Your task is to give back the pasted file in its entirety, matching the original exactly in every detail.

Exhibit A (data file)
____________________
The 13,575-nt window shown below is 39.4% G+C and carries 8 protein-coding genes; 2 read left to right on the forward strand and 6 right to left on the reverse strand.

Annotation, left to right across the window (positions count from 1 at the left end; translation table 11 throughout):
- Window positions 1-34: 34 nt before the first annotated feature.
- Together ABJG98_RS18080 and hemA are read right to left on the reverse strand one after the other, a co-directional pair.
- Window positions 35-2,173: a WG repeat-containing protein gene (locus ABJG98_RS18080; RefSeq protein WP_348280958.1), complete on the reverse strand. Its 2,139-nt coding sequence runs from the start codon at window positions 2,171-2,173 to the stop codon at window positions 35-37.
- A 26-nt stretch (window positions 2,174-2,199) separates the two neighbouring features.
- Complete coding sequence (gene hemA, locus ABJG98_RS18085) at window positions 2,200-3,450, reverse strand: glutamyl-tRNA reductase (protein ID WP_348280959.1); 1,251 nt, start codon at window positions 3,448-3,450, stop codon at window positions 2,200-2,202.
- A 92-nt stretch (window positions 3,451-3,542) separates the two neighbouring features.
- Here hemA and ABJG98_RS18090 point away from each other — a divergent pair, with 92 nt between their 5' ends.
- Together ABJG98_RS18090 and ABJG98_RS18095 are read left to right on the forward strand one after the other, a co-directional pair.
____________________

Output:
The 13,575-nt window shown below is 39.4% G+C and carries 8 protein-coding genes; 2 read left to right on the forward strand and 6 right to left on the reverse strand.

Annotation, left to right across the window (positions count from 1 at the left end; translation table 11 throughout):
- Window positions 1-34: 34 nt before the first annotated feature.
- Together ABJG98_RS18080 and hemA are read right to left on the reverse strand one after the other, a co-directional pair.
- Window positions 35-2,173: a WG repeat-containing protein gene (locus ABJG98_RS18080; RefSeq protein WP_348280958.1), complete on the reverse strand. Its 2,139-nt coding sequence runs from the start codon at window positions 2,171-2,173 to the stop codon at window positions 35-37.
- A 26-nt stretch (window positions 2,174-2,199) separates the two neighbouring features.
- Complete coding sequence (gene hemA, locus ABJG98_RS18085) at window positions 2,200-3,450, reverse strand: glutamyl-tRNA reductase (protein ID WP_348280959.1); 1,251 nt, start codon at window positions 3,448-3,450, stop codon at window positions 2,200-2,202.
- A 92-nt stretch (window positions 3,451-3,542) separates the two neighbouring features.
- Here hemA and ABJG98_RS18090 point away from each other — a divergent pair, with 92 nt between their 5' ends.
- Together ABJG98_RS18090 and ABJG98_RS18095 are read left to right on the forward strand one after the other, a co-directional pair.